or Eumaeus has already killed him, or he has fallen in your way when

you were raging about the court."

  Medon caught these words of Telemachus, for he was crouching under a

seat beneath which he had hidden by covering himself up with a freshly

flayed heifer's hide, so he threw off the hide, went up to Telemachus,

and laid hold of his knees.

  "Here I am, my dear sir," said he, "stay your hand therefore, and

tell your father, or he will kill me in his rage against the suitors

for having wasted his substance and been so foolishly disrespectful to


  Ulysses smiled at him and answered, "Fear not; Telemachus has

saved your life, that you may know in future, and tell other people,

how greatly better good deeds prosper than evil ones. Go, therefore,

outside the cloisters into the outer court, and be out of the way of

the slaughter- you and the bard- while I finish my work here inside."

  The pair went into the outer court as fast as they could, and sat

down by Jove's great altar, looking fearfully round, and still

expecting that they would be killed. Then Ulysses searched the whole

court carefully over, to see if anyone had managed to hide himself and

was still living, but he found them all lying in the dust and

weltering in their blood. They were like fishes which fishermen have

netted out of the sea, and thrown upon the beach to lie gasping for

water till the heat of the sun makes an end of them. Even so were

the suitors lying all huddled up one against the other.

  Then Ulysses said to Telemachus, "Call nurse Euryclea; I have

something to say to her."

  Telemachus went and knocked at the door of the women's room. "Make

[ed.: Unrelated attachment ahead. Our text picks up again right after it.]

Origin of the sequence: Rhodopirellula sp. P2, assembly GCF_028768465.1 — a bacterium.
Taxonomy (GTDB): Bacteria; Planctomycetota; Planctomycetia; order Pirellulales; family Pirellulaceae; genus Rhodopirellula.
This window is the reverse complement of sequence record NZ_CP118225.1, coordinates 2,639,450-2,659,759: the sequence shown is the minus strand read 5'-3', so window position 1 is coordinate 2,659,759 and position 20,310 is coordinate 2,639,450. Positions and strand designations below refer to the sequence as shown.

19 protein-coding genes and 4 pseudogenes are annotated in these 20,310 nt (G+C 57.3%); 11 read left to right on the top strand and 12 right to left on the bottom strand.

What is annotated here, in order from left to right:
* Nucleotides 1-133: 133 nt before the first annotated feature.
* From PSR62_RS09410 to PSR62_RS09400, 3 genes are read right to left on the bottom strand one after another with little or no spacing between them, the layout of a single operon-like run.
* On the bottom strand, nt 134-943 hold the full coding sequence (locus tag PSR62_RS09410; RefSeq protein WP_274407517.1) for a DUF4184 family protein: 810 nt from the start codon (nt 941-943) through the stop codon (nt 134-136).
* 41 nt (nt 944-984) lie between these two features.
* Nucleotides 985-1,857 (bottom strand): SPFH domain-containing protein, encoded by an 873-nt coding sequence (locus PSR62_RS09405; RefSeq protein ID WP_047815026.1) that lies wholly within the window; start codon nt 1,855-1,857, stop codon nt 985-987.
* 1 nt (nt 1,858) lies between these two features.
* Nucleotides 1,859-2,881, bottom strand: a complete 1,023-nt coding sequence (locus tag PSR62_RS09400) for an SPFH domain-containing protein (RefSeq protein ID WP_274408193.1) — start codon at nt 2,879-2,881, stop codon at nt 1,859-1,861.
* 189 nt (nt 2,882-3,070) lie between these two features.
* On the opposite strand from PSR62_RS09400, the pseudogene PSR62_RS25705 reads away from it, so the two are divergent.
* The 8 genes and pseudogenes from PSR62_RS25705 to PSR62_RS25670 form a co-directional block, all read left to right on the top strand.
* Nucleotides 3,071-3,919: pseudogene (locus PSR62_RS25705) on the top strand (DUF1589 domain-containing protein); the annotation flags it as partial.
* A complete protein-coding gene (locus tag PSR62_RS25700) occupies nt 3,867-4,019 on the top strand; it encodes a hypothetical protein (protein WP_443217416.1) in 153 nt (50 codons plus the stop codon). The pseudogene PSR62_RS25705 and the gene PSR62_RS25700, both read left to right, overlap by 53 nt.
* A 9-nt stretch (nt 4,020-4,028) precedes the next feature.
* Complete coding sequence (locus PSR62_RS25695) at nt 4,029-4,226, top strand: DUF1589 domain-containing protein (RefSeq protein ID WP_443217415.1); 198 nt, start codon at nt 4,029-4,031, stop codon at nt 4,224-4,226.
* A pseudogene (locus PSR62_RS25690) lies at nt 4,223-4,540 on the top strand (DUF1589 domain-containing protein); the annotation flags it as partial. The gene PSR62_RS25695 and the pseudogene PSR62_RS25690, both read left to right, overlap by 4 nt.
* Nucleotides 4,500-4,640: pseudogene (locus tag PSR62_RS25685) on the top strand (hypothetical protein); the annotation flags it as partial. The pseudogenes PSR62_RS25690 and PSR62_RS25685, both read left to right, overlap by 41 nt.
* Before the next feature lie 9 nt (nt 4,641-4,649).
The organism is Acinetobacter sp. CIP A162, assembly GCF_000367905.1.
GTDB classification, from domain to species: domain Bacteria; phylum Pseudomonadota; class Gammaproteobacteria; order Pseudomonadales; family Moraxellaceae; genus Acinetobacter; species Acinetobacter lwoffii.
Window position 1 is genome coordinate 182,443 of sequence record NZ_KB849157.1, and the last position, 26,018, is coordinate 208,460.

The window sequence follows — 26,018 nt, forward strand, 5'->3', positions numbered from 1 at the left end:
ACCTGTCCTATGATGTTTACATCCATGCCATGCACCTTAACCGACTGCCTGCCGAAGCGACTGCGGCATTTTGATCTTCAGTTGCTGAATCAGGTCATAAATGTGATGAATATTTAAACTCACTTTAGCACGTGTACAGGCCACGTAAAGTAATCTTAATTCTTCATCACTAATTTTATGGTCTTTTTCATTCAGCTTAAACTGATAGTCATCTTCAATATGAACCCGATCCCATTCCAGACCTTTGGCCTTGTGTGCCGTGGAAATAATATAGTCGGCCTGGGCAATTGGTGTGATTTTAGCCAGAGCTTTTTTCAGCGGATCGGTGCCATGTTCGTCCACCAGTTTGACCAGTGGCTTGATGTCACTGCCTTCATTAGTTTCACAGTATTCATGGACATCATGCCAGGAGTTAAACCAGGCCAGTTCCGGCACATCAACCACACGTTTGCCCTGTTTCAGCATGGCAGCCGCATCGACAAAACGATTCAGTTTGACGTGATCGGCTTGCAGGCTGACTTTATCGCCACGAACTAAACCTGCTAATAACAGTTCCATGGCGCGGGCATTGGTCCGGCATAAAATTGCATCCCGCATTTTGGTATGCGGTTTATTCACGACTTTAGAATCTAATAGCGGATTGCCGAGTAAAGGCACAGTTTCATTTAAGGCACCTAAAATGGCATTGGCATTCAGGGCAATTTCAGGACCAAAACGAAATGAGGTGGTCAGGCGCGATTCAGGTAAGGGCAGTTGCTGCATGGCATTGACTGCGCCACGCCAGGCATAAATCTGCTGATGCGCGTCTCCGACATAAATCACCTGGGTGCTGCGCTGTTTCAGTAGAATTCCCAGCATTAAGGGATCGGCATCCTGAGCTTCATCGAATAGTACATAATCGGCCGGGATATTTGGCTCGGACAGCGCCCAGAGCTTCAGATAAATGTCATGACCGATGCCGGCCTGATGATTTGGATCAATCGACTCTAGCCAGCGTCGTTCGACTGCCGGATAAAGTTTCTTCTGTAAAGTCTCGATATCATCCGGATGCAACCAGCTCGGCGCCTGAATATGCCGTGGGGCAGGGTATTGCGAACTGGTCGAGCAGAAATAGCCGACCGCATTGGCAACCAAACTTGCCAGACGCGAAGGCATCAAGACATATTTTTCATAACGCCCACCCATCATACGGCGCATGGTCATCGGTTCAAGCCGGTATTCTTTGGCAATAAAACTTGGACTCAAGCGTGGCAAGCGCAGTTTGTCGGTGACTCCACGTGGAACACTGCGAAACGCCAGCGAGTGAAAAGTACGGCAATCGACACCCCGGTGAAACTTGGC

haste," said he, "you old woman who have been set over all the other

women in the house. Come outside; my father wishes to speak to you."

  When Euryclea heard this she unfastened the door of the women's room

and came out, following Telemachus. She found Ulysses among the

corpses bespattered with blood and filth like a lion that has just

been devouring an ox, and his breast and both his cheeks are all

bloody, so that he is a fearful sight; even so was Ulysses

besmirched from head to foot with gore. When she saw all the corpses

and such a quantity of blood, she was beginning to cry out for joy,

for she saw that a great deed had been done; but Ulysses checked

her, "Old woman," said he, "rejoice in silence; restrain yourself, and

do not make any noise about it; it is an unholy thing to vaunt over

dead men. Heaven's doom and their own evil deeds have brought these

men to destruction, for they respected no man in the whole world,

neither rich nor poor, who came near them, and they have come to a bad

end as a punishment for their wickedness and folly. Now, however, tell

me which of the women in the house have misconducted themselves, and

who are innocent."

  "I will tell you the truth, my son," answered Euryclea. "There are

fifty women in the house whom we teach to do things, such as carding

wool, and all kinds of household work. Of these, twelve in all have

misbehaved, and have been wanting in respect to me, and also to

Penelope. They showed no disrespect to Telemachus, for he has only

lately grown and his mother never permitted him to give orders to

the female servants; but let me go upstairs and tell your wife all

that has happened, for some god has been sending her to sleep."

  "Do not wake her yet," answered Ulysses, "but tell the women who

have misconducted themselves to come to me."